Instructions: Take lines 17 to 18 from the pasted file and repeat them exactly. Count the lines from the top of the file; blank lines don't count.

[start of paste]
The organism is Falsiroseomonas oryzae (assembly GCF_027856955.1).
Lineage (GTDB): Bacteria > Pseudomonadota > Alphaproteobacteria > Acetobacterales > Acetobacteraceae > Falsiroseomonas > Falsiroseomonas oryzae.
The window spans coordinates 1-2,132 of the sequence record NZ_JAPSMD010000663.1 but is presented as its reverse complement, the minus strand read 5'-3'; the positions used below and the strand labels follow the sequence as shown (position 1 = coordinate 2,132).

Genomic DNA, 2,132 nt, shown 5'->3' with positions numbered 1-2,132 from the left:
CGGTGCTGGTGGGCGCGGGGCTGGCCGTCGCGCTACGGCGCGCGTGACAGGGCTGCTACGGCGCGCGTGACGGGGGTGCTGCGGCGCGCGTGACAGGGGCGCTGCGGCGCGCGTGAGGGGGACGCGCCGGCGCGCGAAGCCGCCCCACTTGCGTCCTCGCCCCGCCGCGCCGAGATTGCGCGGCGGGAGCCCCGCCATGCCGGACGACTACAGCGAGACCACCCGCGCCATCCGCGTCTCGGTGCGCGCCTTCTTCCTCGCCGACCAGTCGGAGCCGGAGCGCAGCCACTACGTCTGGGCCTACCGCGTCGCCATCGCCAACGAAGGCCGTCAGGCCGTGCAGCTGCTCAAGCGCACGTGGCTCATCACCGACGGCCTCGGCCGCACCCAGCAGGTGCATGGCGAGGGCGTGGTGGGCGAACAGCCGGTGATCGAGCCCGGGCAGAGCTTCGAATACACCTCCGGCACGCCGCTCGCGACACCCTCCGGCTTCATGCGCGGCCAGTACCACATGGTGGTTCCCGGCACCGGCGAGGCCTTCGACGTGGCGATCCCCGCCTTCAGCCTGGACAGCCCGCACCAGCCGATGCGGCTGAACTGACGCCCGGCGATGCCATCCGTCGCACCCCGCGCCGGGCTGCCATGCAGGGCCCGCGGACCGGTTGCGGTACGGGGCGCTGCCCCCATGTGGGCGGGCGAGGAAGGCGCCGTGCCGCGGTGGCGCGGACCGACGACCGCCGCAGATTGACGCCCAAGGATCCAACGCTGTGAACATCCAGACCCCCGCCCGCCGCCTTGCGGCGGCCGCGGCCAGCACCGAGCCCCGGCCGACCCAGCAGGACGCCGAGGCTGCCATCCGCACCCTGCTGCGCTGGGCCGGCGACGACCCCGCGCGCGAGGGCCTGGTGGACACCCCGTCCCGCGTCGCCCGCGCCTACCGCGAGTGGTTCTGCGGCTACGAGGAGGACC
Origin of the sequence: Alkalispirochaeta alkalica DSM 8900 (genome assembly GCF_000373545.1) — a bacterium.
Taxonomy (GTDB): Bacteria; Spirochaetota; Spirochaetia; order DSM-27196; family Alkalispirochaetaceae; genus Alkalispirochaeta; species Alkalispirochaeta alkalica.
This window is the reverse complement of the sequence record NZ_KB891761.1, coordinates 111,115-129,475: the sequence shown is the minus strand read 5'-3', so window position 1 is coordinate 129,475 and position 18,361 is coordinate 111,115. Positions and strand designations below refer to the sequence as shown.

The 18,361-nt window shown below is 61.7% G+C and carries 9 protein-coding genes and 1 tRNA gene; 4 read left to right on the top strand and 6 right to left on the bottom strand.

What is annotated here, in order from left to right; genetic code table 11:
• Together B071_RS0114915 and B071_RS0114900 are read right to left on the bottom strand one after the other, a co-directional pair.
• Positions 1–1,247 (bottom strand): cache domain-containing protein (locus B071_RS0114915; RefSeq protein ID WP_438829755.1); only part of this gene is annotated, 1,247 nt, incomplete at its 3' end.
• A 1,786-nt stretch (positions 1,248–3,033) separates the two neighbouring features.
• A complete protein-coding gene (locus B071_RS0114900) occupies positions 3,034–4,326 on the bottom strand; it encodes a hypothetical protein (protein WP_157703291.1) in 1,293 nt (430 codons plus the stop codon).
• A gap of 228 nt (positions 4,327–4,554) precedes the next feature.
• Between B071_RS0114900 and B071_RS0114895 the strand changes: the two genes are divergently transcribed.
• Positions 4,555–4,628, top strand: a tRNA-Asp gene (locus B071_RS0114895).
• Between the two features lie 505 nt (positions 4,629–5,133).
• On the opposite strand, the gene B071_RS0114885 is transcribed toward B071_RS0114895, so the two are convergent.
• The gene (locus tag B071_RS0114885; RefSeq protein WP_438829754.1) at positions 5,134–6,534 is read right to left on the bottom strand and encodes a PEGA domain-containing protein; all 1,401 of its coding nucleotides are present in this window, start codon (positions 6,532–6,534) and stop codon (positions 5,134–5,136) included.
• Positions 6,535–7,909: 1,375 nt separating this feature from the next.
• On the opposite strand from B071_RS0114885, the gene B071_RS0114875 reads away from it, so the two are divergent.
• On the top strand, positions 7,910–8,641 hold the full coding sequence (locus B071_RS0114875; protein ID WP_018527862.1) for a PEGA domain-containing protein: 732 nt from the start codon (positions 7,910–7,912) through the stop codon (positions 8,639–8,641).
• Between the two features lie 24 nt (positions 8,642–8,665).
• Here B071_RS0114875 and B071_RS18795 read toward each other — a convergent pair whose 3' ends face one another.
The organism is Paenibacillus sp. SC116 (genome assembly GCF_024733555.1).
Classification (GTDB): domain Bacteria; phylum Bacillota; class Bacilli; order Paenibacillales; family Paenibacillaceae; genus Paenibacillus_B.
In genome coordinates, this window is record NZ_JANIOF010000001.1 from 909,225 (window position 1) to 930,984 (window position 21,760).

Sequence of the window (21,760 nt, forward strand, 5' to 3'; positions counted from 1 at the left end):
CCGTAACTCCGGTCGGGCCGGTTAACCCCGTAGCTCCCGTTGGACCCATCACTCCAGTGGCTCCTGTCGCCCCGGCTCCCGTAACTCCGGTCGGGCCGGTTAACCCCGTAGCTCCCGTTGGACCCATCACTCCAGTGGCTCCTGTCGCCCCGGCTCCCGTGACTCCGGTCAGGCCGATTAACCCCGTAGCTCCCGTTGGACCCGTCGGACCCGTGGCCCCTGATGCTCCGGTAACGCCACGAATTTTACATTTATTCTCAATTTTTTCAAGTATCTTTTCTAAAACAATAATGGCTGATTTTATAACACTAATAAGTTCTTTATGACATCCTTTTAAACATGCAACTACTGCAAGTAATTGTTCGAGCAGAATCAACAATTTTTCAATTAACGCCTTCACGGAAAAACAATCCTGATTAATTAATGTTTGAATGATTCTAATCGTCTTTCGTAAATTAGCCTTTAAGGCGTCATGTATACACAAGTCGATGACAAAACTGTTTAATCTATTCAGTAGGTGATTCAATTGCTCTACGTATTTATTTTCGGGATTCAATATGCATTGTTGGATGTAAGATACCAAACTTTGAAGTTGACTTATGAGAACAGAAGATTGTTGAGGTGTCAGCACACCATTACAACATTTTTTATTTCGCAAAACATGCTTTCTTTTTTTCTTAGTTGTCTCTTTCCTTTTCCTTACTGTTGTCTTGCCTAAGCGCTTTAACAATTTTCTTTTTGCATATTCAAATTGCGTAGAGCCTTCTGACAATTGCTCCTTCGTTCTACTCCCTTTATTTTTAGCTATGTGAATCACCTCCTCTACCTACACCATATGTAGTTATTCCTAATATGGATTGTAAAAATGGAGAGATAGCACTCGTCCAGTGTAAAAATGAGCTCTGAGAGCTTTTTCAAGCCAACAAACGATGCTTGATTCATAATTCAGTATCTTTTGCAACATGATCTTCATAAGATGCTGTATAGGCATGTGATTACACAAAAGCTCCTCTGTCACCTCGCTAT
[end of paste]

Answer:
• Positions 4,555–4,628, top strand: a tRNA-Asp gene (locus B071_RS0114895).
• Between the two features lie 505 nt (positions 4,629–5,133).